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Mental and Physical Health Prescription: Nature

People who live near green spaces are generally happier and report improved physical and mental health. The unfortunate truth, according to a recent article by Grist, we only spend about 5% of our time outside.

Maybe the answer to some of the largest health problems we face in today’s society isn’t as complicated as we think. We may not need extreme medications or interventions. The solution is simple. All we need is a little bit of greenery.

Physical Health

  • More than 2 in 3 adults are considered to be overweight or
    obese.
  • More than 1 in 20 adults are considered to have extreme obesity.
  • More than 1 in 6 children and adolescents ages 6 to 19 are considered to be obese

National Institute of Diabetes and Digestive and Kidney Diseases

Obesity has become one of the largest epidemics in the United States. People of all ages, races, and ethnicities are effected by it.

Interestingly enough, people in Denmark living within 330 yards of green spaces were less likely to be obese and more likely to engage in rigorous exercise (grist.org).

In urban areas, it is evident that there is a lack of exposure to nature and green space, but here at Green City Growers we are working to change that. Adding more productive urban farms in places that would otherwise be unused would not only add beauty and function to a previously unproductive space, but it would also work to reduce the epidemic of obesity by providing immediate access to fresh, healthy food and encouraging more exercise.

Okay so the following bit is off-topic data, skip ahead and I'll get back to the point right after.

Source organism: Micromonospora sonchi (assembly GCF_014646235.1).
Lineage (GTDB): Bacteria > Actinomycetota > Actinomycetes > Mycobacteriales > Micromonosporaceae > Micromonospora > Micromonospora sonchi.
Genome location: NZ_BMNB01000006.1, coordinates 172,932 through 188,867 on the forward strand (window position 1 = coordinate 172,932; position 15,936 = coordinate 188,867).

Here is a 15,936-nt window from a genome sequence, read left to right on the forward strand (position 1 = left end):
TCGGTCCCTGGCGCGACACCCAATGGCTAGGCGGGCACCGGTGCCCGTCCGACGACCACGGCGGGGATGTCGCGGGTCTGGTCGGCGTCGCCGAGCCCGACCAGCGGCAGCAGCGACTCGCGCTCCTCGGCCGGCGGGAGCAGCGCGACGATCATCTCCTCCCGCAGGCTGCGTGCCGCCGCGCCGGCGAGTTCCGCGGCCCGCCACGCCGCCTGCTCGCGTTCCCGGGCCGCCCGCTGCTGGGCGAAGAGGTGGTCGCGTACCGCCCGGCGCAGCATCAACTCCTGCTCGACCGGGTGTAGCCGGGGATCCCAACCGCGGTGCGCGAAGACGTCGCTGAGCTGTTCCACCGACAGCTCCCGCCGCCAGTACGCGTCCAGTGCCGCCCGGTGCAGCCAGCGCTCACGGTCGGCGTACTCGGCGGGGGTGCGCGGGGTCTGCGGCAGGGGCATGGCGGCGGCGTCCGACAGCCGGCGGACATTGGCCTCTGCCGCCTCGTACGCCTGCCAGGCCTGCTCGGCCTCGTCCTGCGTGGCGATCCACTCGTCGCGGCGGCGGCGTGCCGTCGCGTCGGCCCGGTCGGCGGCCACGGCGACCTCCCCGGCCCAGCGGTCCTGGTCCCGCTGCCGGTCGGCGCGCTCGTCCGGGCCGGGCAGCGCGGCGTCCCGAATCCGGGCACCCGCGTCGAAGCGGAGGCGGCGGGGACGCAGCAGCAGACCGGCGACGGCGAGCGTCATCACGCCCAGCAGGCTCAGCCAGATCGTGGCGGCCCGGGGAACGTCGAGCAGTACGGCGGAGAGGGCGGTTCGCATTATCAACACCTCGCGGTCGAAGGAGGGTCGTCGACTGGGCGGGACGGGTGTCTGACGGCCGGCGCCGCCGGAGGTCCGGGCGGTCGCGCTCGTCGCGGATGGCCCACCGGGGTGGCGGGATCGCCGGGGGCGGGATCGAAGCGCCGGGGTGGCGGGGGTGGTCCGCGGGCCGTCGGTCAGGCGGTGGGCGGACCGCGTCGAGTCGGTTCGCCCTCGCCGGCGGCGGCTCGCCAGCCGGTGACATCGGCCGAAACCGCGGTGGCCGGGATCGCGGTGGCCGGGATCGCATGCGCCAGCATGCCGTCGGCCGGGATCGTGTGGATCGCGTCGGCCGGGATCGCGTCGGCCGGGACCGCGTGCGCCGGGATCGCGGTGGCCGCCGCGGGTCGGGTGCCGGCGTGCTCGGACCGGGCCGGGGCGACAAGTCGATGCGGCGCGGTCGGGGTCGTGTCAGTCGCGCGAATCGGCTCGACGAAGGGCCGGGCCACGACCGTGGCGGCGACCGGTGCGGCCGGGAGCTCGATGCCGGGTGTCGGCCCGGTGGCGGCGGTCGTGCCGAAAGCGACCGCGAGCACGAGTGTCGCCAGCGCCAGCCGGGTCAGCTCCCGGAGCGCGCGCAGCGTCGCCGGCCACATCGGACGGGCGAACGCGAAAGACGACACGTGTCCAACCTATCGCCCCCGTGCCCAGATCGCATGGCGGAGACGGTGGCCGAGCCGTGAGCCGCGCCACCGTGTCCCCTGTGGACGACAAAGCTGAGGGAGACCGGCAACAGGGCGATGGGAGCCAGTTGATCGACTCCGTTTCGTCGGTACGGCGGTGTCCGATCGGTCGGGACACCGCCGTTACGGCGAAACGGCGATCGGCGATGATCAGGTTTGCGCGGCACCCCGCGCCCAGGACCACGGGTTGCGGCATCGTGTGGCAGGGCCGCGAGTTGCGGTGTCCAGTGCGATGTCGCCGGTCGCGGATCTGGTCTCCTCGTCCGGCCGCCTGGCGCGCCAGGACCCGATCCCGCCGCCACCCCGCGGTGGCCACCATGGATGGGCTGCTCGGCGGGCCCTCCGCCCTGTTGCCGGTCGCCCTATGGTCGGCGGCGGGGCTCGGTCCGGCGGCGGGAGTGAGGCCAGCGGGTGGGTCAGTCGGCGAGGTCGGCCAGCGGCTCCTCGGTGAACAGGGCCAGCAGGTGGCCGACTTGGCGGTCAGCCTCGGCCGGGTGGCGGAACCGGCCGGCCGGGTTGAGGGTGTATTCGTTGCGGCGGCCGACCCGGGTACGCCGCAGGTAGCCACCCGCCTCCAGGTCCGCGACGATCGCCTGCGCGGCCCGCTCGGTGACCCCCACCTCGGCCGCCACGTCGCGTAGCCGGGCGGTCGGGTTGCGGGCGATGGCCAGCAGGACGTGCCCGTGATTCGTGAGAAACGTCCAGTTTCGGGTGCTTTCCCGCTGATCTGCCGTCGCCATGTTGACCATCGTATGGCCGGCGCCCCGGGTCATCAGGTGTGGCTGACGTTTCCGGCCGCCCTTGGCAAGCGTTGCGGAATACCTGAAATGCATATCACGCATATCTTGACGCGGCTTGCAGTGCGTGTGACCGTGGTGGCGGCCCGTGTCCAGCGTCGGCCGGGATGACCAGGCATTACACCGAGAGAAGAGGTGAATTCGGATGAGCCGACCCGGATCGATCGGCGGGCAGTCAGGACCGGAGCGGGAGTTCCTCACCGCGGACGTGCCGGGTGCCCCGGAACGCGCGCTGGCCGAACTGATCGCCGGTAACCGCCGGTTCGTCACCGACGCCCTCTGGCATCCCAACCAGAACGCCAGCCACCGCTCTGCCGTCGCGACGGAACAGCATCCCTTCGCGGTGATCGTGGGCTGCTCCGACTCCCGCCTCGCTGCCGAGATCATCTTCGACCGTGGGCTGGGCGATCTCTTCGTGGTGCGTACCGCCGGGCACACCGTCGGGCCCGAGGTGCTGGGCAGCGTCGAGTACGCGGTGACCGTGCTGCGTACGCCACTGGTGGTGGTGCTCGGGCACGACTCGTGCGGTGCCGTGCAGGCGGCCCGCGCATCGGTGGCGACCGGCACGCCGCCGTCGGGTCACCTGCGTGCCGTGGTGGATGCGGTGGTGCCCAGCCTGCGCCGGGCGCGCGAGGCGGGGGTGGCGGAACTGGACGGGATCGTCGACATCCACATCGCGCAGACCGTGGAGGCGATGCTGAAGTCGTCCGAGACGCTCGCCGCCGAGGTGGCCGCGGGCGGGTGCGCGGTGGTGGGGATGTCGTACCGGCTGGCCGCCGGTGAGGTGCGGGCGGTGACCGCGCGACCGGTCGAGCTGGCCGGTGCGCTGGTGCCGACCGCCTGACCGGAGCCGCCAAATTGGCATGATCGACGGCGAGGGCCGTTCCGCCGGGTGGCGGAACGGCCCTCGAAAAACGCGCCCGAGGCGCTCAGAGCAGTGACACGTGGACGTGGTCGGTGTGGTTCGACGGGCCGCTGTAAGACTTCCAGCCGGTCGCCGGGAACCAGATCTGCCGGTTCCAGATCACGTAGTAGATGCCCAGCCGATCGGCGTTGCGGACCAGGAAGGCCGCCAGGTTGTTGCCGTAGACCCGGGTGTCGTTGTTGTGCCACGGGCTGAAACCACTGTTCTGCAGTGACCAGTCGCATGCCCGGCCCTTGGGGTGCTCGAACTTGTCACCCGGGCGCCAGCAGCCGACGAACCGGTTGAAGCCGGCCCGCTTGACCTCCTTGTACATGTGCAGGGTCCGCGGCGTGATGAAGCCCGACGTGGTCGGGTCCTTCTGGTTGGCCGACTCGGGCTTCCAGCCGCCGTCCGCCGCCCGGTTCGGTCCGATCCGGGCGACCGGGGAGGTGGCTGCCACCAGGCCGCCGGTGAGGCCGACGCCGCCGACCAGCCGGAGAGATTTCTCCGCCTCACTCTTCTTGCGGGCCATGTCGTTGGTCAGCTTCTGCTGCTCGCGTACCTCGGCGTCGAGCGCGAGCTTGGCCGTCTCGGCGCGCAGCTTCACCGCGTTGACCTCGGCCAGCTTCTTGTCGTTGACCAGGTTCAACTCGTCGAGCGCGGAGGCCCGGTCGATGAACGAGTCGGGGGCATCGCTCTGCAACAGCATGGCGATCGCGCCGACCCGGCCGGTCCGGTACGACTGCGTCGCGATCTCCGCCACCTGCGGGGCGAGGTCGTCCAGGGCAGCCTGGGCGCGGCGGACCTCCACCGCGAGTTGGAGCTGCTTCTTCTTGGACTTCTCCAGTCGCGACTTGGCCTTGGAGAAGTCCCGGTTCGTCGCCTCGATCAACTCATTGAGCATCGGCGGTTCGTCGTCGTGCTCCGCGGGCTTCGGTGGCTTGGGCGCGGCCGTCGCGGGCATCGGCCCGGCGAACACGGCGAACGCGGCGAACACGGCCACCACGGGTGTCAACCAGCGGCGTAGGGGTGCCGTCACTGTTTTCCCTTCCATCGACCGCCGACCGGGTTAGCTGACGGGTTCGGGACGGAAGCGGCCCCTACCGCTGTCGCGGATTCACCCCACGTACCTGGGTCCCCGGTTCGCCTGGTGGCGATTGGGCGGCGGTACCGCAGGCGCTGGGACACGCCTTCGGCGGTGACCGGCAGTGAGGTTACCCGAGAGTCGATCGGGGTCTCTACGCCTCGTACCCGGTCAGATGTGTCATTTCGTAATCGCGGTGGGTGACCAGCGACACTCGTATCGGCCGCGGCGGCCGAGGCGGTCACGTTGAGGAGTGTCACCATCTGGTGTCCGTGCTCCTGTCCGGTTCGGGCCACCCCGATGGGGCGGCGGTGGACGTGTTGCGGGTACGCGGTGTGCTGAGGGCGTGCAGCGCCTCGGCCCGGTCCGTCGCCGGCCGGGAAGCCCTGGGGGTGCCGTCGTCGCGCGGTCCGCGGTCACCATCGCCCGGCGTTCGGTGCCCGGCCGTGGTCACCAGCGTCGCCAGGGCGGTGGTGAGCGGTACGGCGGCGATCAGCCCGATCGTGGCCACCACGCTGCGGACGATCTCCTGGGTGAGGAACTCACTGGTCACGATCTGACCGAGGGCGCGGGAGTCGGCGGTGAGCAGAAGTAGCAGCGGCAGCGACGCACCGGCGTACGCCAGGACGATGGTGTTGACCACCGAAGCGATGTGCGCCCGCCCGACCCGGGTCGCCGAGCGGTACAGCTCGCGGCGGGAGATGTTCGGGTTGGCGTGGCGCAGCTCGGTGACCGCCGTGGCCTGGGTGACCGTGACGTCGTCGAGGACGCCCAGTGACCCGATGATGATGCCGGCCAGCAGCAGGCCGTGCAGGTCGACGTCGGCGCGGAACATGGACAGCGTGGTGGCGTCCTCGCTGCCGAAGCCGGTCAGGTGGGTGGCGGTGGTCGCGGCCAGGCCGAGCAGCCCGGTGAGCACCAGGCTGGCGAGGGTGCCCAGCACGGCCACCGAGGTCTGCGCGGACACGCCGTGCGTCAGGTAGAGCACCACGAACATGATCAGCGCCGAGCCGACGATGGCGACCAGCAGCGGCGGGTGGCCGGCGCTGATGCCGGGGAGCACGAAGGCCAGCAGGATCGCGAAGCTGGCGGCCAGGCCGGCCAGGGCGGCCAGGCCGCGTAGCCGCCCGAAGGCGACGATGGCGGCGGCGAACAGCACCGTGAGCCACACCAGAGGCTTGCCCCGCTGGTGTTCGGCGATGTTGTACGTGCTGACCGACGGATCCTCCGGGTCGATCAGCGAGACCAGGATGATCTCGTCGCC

Mental Health

Mental Health America

recent report from Natural England shows that taking part in nature-based activities can contribute reducing levels of anxiety, stress and depression.

“Whatever the weather, however small or urban the garden, the gardener is made mindful of the here and now. Having your hands in the dirt and repeating tasks such as weeding or planting focuses your energy and allows you the freedom to escape the normal background noise of thoughts and feelings” (Ed Harkness).

Nature can greatly impact ones mental health and overall well-being. By adding productive urban gardens in areas that lack access to green space would positively impact the people living in those urban communities.

The Solution is Simple

Urbanization will continue, but we can move forward with it.  Nature has been proven to help treat the physical and mental problems that so many people now face. Therefore, the installation of urban farms is an innovative, progressive way to approach public health.

Leadership in Energy and Environmental Design (LEED) is a third-party certification program for green buildings developed by the U.S. Green Building Council (USGBC). Whether you are planning a mixed-use redevelopment project for a neighborhood or you are in the process of constructing a new building, you are able to accrue credits towards certification. Help the community you work or live in, and get credit for it!
Learn more about LEED by downloading the guide!

DOWNLOAD THE LEED GUIDE


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